(WILL waves his hands, making subtle ghost sounds. He is walking in and out of the spotlight.)
We are bodies built to die yes, but why do we die? One might say it’s a function of our programming. The logical conclusion of reproduction. But in our age this function is not enough, because it is not a function of choice … so which function must we value when contemplating our mortality?
(Takes a slug from the can)
To be useful, to do things, this is our programming, and it is WHY WE DIE. Make no mistake, the history of your competency, how worried you are about being useful is tied to a desire to die.
A YOUNG CREWMEMBER: (giggles/snorts)
WILL: (points downwards at young crew member)
You get it. I am the money that’s why I get to lecture when I want to, and that doesn’t make me honest, or anymore honest than your intentions to BE HERE. Yes, yes, we are, here, we are doing something for you you know. But you have to remember that to reach the stars we have to again orient ourselves, ah you see that word, it’s coming around now. This is your orientation. My version of it anyway, done sloppily, but there is something useful to this formality in that now you may understand my integrity to not doing this project in a traditional way.
(WILL drinks from the can, this time with a sip)
We are here to build a spaceship.
The Crew: (cheers and claps with confused enthusiasm)
I have promised you room and board, and I think that this is a very good deal, because in exchange I’ve gotten contracts for your time …
(hurries through this phrase)
which is really the only commodity that any human being has.
Now, before I completely forget everything … I have to say to you, I know it’s not coherent that comes later, for now I just need you to … think in a different way. I’m going to invite you to ponder, this night and the night’s that come after …
The history of competency. History, competence. That’s what history does it values competence. It’s why your high school history teacher always said that damned stupid moralist phrase “those who don’t learn history are doomed to repeat it.”
As if there was nothing at all positive in the ways things used to be done. But this is no ‘big deal’. It just means that like it or not that universal relativism, that relativism in your gut that you’re trying to overcome by being here, I mean politics how it all seems unbeatable and relative. Like it or not relativism will always exist as long as competence is valued through history. A person should be competent only for themselves, not because some goal is arbitrarily attached at the end. But what are we to do then, with our personal histories?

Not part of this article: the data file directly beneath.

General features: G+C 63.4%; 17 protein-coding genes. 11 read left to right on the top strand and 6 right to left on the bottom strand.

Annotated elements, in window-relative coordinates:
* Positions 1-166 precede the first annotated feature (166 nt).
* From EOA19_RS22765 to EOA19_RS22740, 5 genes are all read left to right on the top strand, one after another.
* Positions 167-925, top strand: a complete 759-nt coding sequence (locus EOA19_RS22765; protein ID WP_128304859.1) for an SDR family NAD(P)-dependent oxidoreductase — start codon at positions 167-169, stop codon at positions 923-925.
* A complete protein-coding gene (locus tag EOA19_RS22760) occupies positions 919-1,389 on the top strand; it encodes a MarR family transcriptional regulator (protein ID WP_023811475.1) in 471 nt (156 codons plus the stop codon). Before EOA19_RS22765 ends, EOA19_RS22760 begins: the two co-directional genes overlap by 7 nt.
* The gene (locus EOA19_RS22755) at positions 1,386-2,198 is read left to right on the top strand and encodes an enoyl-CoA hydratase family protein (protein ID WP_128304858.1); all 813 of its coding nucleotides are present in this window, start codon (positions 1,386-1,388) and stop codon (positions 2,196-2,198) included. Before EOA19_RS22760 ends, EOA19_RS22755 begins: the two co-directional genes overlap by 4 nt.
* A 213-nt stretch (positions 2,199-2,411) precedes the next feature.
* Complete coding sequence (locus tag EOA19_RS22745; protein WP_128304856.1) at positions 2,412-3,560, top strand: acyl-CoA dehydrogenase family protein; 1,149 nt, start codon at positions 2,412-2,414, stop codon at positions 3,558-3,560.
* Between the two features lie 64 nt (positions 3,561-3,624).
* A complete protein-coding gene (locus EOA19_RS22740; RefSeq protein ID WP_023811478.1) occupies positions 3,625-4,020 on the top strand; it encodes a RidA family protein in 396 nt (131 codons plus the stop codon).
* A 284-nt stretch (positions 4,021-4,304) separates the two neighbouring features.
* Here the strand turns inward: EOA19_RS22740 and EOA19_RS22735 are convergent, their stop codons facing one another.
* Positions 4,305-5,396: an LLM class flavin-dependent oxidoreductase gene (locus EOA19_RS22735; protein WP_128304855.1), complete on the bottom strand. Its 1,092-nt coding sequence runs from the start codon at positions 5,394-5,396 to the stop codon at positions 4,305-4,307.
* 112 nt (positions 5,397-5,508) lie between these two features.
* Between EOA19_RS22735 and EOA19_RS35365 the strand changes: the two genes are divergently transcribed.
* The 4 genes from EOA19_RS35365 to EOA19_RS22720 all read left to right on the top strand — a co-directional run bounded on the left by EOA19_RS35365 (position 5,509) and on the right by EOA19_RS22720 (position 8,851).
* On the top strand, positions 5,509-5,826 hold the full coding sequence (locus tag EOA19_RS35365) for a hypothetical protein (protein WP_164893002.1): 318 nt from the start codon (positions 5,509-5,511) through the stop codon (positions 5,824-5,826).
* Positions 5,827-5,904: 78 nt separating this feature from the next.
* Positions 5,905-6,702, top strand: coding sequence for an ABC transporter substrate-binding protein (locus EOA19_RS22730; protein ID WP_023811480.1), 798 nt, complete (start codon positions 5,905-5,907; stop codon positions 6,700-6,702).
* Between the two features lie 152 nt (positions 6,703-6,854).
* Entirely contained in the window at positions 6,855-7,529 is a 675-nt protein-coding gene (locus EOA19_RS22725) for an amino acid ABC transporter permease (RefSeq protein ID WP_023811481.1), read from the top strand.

I wrote that last question as a one-off. Yet as the years have progressed since I wrote it, looking back, I can say that I’ve tried other avenues to answer it. The problem with competence is that sometimes we don’t see the side effects of our goals … but without goals it’s difficult to relate the individual experience. The Competency Conundrum.
After a recent viewing of the movie Ad Astra, a movie I enjoyed very much in no small part because of the things I thought about after watching it, I wondered to myself if it was even a good idea for human beings to ever go to space. This was the question the movie raised in me and I think I enjoyed this question because I’ve always been positive on team space. Any piece of art that can make one question a preconceived notion is valuable to me. The movie is subtle in its critique but more honest about the potential misgivings, consequences, than what most sci-fi imaginations want to be.
The problem, as I see it however, is without space; where would we go from here? We each have some desire to leave a mark, to explore ourselves, our own competences; yet what if this is truly the most tragic part at the core of human endeavor? Overpopulation, expansion, desire.
Still, what else is there?
I’m going to be lazy and end with another monologue from the play (since it’s already written).
BEN (a crew member)
I won’t argue, most imagination is dull when it comes down to it. Like why I want to go to space. I think of a spaceship as a big hermitage. I mean, I know I’m a non-believer in the specifics of God, but I’ve never lost the feeling that there is great wisdom in religious tradition, in just being. But the monastic life needs fuel for imagination, and I have no desire to submit to the imaginative ideas of the past. In fact, to do so makes me nervous and restless. My imagination is too far gone into the future. Where …
(He looks above the heads of the audience.)
I can wake, look out a window and see space and stars, feel in my gut my motion through it, daydream, about black holes and infinity.